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Langst-Kierst commemorative boulder

Contributed by Christopher Bergmann on Jun 18th, 2020. Artwork published in .

    Most figures in contemporary typefaces for the Latin alphabet can be classified using two criteria: The first criterion concerns the width of the figures. If all figures (0–9) have the same width, they are referred to as tabular figures (because it looks neat in a table when all figures align across rows). If they don’t, they’re not. They are called proportional figures then. The second criterion is about the design of the figures and their placement with respect to the baseline of the typeface. There are lining figures that have roughly the same height as uppercase letters and are all placed on the baseline of the typeface (which looks neat when combined with uppercase letters). And there are old-style figures: Some of them basically look like lining figures, standing on the baseline and rising to cap height; some are equally tall, but placed in a way that their top only reaches x-height, while the lower half of the figure extends below the baseline; and some have the height of extenderless lowercase letters, not going above the x-height of the typeface or below its baseline. It is due to the figures that extend below the baseline that old-style figures are also referred to as hanging figures.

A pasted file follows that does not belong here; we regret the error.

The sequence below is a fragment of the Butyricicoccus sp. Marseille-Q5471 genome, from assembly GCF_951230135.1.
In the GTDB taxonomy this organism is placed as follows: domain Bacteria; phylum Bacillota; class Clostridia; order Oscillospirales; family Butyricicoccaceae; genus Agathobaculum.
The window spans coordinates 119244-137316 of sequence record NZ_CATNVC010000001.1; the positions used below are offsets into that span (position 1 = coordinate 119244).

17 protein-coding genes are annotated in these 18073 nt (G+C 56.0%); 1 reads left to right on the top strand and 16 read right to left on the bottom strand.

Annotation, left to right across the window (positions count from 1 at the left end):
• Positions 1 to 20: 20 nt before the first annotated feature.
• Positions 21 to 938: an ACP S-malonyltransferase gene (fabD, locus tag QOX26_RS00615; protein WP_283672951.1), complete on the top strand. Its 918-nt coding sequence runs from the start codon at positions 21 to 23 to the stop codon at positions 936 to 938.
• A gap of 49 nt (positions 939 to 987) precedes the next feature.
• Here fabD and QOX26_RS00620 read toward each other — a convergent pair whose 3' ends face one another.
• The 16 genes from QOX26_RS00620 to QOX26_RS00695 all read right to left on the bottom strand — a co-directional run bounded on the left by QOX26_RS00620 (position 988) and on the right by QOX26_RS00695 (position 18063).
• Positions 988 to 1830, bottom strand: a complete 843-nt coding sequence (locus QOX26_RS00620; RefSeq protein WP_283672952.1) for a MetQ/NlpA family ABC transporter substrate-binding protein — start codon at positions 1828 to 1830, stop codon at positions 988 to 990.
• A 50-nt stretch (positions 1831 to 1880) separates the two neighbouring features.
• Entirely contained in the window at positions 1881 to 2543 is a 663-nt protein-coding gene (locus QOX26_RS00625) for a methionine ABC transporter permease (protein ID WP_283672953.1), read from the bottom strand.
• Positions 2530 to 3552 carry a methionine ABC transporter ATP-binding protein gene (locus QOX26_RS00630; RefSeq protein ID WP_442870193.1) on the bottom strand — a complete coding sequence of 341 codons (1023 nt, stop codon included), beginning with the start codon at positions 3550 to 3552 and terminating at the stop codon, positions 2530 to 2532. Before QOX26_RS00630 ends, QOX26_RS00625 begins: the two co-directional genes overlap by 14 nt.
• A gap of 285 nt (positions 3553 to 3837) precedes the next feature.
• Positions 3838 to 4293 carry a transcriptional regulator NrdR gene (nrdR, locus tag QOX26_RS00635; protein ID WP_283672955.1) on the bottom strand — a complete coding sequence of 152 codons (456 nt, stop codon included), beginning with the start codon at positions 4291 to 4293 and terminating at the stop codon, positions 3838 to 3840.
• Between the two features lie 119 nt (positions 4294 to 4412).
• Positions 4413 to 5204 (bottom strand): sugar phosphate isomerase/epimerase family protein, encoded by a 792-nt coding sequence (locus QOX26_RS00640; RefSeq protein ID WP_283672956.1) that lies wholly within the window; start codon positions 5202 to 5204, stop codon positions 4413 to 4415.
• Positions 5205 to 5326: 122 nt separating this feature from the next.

And then there is this. The boulder shown above was placed in 2004 by a local heritage and history society (a ‘Heimatverein’ in German) to commemorate the founding of the villages of Kierst (some 1100 years earlier) and Langst (fairly long ago) as well as the fact that the villages were combined (not so long ago). The typeface used for the letters is Lucida Calligraphy, described by its designers – Charles Bigelow & Kris Holmes – as a “modern chancery cursive”. Lucida Calligraphy has proportional old-style (or hanging) figures.

    But do you see anything hanging there? I don’t. All figures – hanging, shmanging – were mercilessly placed on the very visible baseline of the typeface. ‘1842’ may look tolerable to the untrained eye (but the figure ‘4’ should be hanging if we go by the original design). But you don’t have to be a typophile to sense that something is wrong in the other two combinations. Or maybe you do have to. How would this thing have come into being otherwise?

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    1 Comment on “Langst-Kierst commemorative boulder”

    1. Thanks for the photo and the insightful commentary, Christopher!

      What makes this Use even more curious is that appears to be a revised version. Heimatkreis Lank has a pdf from 2004. The last page shows a photo of this boulder. The typography is in Lucida Calligraphy, too, but the letterforms are narrower and also a bit smaller, with higher contrast. From this poorly reproduced photo, it is not clear to me whether this original inscription was also made from mounted metal letters, or if a different technique was used. One thing seems evident, though: The error of aligning hanging numerals to the baseline was made twice.

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